Sunday, January 4, 2009

The End of Philosophy

What is Philosophy?
Young children incessantly ask, "but why?" to any answer offered by their parent. This continues until the parent tires and says, "go ask your Father." Philosophy is the same. It's the art of inquiry but its art has a unique mode: it is de-creative. Philosophy breaks down concepts through their understanding until the understanding itself is questioned. The understanding is that of the inquirer though, which shows the profound hunger of philosophy's "why?" - the inquiry feasts on its subject matter and then turns on the inquirer.

But it doesn't stop there. Philosophy continues to question until it arrives at its very own activity, "why the why?", where it questions its own motives. So philosophy is always "negative towards itself." Its goal is to remove the want for philosophy. Philosophy's consummation is its own consumption, a serpent eating its tail. Its final act is the unearthing of the ultimate foundation or under-standing, the place where all questions are answered. The Garden of Eden, as it were, where the tree of knowledge is planted.

Paradise Lost
But there is no such garden. This idea is a remnant from a time we believed the world was spoken into existence - when we thought God declared, "Let there be light"; and there was light. "The Word" was identified with what is; with being. Since then, we've assumed the world is made up of sentence-like things called "facts" and the sentences which can be bought into correspondence with these facts are true sentences. The sentence, "there is beer in the fridge" corresponds to the fact that there is beer in the fridge and, because of this the sentence is true.

Language connects us to the world, and through it, we have access to the truth. It's a light that reveals the world to us. Species that command language are thus touched by the divine and are privileged over other species. We're like God. We can speak and have the power to create. We can know the world, ourselves, other people, good and evil. We have access to the tree of knowledge. But why should we believe the world is made up of bits of language or language-like structures? It seems quite ludicrous that my coffee is, in metaphysical fact, the divine word "coffee". What is clear, is that we've mistaken language, the tool we use to communicate about the world, for the world itself. We've mistaken the nail for the hammer.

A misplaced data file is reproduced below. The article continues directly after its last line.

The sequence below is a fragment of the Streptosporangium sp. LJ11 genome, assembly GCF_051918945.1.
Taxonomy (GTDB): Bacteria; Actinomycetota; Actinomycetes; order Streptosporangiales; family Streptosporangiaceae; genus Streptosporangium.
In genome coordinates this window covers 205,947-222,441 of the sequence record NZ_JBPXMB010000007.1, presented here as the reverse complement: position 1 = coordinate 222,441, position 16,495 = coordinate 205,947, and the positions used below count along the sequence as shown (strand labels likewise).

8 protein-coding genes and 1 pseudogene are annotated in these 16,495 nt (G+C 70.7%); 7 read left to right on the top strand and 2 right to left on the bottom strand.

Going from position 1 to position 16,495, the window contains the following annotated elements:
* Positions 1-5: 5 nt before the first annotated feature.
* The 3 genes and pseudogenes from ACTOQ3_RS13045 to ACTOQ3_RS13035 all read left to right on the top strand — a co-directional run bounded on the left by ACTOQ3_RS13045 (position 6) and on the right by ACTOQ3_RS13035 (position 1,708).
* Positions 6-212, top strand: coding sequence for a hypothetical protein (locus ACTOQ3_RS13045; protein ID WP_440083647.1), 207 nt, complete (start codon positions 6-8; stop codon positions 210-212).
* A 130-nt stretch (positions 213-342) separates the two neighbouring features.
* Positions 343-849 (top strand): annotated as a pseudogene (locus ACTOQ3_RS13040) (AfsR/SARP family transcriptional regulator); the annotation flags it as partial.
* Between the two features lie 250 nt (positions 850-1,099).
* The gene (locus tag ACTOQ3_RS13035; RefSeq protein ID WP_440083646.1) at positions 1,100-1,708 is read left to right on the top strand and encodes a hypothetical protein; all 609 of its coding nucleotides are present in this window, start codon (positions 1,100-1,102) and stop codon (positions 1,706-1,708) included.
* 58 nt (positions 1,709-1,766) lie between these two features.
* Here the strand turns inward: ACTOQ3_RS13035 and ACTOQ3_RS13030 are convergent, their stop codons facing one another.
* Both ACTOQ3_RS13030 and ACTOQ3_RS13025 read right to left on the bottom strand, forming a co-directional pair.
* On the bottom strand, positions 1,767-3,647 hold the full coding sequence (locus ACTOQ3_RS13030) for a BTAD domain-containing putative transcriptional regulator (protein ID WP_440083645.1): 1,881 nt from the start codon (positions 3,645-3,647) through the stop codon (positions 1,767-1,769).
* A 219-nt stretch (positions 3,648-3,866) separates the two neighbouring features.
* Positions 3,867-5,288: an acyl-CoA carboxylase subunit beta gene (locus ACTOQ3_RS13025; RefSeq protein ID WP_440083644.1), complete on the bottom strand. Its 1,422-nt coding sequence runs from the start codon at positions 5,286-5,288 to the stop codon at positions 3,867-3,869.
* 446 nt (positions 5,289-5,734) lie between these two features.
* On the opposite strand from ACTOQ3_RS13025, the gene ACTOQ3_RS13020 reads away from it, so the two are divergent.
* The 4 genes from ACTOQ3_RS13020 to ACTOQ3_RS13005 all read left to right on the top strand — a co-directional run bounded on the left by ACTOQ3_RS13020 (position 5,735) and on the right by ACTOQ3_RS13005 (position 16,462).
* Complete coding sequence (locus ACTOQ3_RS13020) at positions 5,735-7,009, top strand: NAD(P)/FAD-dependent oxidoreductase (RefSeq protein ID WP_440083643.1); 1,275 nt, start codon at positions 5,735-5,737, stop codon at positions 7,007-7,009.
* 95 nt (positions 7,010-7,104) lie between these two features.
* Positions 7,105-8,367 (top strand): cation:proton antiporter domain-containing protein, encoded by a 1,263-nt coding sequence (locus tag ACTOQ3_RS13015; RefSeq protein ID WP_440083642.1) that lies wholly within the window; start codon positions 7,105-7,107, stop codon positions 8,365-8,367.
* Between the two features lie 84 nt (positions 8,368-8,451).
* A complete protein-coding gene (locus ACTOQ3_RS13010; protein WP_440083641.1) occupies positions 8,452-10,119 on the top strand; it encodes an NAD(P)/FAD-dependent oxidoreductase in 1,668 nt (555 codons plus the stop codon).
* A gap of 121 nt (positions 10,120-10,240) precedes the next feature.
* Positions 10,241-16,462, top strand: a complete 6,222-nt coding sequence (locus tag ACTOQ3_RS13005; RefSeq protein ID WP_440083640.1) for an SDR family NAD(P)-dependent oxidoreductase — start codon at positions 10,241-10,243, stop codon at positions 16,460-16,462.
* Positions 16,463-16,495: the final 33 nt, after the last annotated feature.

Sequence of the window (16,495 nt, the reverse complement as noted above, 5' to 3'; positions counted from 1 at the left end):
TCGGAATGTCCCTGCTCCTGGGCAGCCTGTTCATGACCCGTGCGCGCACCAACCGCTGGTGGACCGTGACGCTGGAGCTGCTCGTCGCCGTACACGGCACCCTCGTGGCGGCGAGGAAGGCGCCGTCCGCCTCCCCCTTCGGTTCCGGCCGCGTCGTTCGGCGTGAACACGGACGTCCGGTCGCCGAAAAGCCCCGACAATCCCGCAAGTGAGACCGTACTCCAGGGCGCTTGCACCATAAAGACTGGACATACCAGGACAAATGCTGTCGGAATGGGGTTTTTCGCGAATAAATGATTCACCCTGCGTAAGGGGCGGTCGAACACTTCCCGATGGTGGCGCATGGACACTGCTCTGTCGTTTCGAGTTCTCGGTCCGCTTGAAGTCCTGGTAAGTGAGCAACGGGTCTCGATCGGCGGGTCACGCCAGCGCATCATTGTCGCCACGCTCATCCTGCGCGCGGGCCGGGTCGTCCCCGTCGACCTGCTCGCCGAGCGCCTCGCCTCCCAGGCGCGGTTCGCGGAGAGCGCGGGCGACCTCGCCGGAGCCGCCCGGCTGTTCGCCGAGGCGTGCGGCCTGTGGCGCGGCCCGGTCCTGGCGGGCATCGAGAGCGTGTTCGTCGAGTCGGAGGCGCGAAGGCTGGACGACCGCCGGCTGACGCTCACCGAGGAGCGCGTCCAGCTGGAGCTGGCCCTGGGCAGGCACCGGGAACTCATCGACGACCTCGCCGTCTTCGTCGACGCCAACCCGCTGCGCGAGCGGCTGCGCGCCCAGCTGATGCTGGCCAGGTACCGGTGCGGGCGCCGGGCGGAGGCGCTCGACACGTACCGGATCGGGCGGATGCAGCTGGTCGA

If we reject the idea that language corresponds to the world, the idea of this metaphysical truth is left out in the cold. In this picture, truth is no longer discovered by us, but made. Philosophy's ultimate foundation bottoms out, not at language as being, but at our cultural language game. There is no ultimate foundation for knowledge, our ideas are a product of time and chance.

There is no more want for philosophy. It's at an end and its death bears no fruit.

Life without Truth
Since there is no good reason to think that language transcends the physical or that truth comes from a resounding harmonic between the two, in a capital-T kind of way, the word "truth" is reduced to the status of an occasionally useful term. Knowledge is reduced to useful belief.

It can be seductive to say this idea is true after the old manner, but it's not true by its own rubric. This doesn't mean it's false though. The idea is either useful or it isn't, and to me, it's been very useful.

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